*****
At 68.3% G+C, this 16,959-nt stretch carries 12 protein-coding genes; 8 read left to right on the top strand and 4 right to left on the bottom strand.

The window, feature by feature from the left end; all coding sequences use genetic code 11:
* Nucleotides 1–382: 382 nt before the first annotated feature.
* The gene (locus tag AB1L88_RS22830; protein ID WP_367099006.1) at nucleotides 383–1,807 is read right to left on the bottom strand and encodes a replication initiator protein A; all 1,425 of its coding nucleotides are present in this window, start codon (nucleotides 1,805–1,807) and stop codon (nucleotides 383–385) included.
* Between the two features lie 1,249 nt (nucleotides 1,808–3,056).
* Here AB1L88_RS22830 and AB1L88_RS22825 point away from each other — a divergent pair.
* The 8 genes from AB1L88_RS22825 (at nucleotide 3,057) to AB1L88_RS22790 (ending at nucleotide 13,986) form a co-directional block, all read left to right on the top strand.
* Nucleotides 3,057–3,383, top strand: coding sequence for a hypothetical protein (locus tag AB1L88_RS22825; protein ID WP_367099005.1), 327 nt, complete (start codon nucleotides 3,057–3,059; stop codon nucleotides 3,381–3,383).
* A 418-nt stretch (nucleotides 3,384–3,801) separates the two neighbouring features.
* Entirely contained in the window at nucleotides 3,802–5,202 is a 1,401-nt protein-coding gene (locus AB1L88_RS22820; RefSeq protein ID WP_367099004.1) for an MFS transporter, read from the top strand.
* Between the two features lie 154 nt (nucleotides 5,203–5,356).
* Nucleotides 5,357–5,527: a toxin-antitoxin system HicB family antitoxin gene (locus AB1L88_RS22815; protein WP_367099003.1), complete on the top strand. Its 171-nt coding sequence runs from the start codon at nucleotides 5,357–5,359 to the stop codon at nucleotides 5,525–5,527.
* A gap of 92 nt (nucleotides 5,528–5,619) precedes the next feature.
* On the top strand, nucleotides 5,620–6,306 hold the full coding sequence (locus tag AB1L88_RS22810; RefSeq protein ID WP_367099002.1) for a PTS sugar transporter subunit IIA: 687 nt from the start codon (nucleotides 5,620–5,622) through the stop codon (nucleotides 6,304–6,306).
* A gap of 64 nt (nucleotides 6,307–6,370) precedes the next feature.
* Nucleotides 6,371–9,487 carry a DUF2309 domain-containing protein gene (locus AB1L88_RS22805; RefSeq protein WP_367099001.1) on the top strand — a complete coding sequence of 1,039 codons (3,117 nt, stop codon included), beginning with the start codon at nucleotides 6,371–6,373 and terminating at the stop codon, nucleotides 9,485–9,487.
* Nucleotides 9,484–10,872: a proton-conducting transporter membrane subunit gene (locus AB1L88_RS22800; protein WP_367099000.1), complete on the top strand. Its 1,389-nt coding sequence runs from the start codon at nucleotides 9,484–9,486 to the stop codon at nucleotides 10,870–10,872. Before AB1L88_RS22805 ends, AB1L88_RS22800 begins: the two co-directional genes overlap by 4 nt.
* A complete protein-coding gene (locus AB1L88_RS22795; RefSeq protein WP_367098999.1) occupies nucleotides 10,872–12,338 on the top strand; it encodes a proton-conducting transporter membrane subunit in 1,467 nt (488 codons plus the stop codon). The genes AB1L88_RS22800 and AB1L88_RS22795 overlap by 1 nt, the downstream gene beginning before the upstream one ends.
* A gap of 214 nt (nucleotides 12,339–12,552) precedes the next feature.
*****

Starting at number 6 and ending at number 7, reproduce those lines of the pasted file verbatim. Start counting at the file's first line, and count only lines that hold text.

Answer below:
* Here AB1L88_RS22830 and AB1L88_RS22825 point away from each other — a divergent pair.
* The 8 genes from AB1L88_RS22825 (at nucleotide 3,057) to AB1L88_RS22790 (ending at nucleotide 13,986) form a co-directional block, all read left to right on the top strand.